Rationale: Because of high dismissal rates, charters are able to keep funds for students they no longer educate. Such funding should follow the student if that student transfers from a charter to another charter school or to a public school.
Common Core was written by corporations and developed during the Bush Administration. It is simply an attempt by global corporations to capture all information and Race to the Top captures how it is distributed. We do not need standardization of STEM------STEM is nothing but facts. We do not need standardization of liberal arts/humanities because the US is a democracy embracing pluralities-----ALLOWING OUR PUBLIC EDUCATION SYSTEM TO BE FUSED WITH DIFFERING OPINIONS IS WHAT MAKES A DEMOCRATIC SOCIETY.
The neo-cons and neo-liberals working to make the US an autocratic nation play the republican voters off the labor and justice democrats with these policies. Republican voters are fighting it because it will take control of what is taught in the classroom but they do not understand that it is their neo-cons that are pushing it. Labor and justice democrats are being sold that this will raise achievement and get rid of those 'anti-evolution' nuts.
STOP ALLOWING NEO-CONS AND NEO-LIBERALS KILL PUBLIC EDUCATION. THIS COMMON CORE POLICY IS BAD FOR EVERYONE.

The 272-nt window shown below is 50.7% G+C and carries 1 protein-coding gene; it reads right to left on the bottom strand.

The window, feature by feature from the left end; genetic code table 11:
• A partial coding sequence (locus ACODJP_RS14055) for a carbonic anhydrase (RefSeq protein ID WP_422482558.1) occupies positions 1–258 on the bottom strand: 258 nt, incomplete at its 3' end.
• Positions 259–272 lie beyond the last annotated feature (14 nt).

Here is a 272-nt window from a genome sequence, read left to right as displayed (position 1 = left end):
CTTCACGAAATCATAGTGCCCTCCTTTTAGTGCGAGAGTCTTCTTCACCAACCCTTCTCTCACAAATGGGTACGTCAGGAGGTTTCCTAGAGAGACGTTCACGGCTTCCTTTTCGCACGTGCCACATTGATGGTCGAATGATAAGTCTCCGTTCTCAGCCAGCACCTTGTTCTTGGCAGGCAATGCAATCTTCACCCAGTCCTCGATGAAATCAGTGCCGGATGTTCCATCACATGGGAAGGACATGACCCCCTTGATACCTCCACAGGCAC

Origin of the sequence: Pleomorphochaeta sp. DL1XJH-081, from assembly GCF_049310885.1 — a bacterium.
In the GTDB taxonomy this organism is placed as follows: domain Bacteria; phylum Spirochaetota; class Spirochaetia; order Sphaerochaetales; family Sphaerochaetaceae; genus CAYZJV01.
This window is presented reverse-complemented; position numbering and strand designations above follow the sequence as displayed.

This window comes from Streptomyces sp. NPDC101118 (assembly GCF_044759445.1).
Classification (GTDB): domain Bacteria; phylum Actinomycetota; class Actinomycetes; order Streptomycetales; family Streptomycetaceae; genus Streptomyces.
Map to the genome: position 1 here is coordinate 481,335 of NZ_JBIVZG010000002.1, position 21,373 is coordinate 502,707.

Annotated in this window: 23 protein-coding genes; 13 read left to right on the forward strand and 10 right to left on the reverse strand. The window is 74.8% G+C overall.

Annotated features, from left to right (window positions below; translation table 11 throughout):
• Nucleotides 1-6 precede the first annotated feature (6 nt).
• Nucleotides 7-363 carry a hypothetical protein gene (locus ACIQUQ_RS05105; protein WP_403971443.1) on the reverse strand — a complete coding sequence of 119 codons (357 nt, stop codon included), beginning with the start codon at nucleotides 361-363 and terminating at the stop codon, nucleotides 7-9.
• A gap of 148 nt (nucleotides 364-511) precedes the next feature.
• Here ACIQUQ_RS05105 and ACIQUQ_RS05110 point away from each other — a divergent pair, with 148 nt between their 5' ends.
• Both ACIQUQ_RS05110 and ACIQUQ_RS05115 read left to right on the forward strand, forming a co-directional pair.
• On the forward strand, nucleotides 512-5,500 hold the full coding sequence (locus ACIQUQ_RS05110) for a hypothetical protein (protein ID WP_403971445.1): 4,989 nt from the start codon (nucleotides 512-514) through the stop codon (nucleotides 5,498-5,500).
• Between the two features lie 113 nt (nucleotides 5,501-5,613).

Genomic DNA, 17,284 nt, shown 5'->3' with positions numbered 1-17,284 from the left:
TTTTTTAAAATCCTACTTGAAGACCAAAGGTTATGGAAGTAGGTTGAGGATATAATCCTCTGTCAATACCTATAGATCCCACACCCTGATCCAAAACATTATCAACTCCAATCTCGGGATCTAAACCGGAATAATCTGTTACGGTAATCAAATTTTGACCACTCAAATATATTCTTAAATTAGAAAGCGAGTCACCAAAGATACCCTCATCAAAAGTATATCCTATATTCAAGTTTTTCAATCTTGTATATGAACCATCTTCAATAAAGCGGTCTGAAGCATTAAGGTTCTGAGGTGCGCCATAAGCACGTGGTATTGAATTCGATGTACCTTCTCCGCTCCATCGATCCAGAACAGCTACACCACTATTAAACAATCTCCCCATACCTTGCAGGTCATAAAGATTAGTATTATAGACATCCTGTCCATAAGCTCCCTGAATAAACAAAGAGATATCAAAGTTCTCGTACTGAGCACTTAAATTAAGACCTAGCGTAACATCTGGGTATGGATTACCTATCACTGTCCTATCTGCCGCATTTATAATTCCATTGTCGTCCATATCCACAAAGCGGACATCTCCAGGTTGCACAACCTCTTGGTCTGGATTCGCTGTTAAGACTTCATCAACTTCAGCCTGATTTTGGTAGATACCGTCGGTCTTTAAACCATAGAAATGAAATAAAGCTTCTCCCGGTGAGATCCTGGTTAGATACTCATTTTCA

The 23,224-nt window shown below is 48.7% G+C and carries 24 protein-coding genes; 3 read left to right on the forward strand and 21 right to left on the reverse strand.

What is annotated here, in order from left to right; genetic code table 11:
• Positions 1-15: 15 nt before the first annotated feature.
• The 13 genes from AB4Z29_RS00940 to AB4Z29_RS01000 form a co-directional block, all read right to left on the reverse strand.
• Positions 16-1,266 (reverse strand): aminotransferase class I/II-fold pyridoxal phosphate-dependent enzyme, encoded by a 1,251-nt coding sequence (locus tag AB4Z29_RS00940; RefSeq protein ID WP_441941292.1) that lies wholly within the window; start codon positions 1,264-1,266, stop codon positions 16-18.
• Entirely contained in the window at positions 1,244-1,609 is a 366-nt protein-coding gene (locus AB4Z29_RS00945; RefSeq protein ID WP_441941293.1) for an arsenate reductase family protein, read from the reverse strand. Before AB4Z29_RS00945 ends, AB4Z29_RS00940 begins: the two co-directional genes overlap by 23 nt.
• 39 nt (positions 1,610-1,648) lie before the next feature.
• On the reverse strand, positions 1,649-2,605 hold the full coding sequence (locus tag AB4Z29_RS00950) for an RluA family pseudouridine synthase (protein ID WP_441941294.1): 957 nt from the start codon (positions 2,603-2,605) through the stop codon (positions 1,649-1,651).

So, as labor and justice fight the Race to the Top testing and evaluation----charters and Teach for America------the republicans are fighting Common Core AND THEY BOTH NEED TO BE FIGHTING BOTH POLICIES! Do not allow a need to segregate schools produce the conditions to take away your communities ability to control your own schools. Don't allow decades of defunding public schools and dismantling education policy with rigor and accountability sell you on the need for privatized schools to get good education.
DEMAND STRONG PUBLIC SCHOOLS WORKING TO SUPPORT INDEPENDENT THOUGHT, LEADERSHIP, AND DEMOCRATIC PRINCIPLES!
Below you see again that a Wall Street privatization scheme uses the propaganda of 'raising the underserved' just as they used Affordable Care Act as 'raising access to health care for the poor'. In both cases it has actually done the opposite. As we see in this article Common Core fails to address the largest problems for the underserved students and it is bringing down the rigor and standards for middle-class students. Achievement is in decline even as pols skew the data to make it sound as if things are going great. Maryland is the greatest example of skewing data in the country!
IT IS NOT ABOUT FLAWED IMPLEMENTATION-----IT IS ABOUT ALLOWING WALL STREET TO HAVE OUR PUBLIC EDUCATION AS IT IS TAKING OUR PUBLIC HEALTH!
The Answer Sheet: The Myth of Common Core Equity
The Common Core State Standards were originally promoted as a way of raising academic standards for all children around the country. But is the initiative really about equitable outcomes? Here’s a post that takes on that question, by award-winning New York Principal Carol Burris and Alan A. Aja, assistant professor and deputy chair in the Department of Puerto Rican & Latino Studies at Brooklyn College (City University of New York). In 2012, he was a recipient of a Whiting Fellowship Award for Excellence in Teaching. Burris has been writing about the flawed Core implementation in New York on this blog.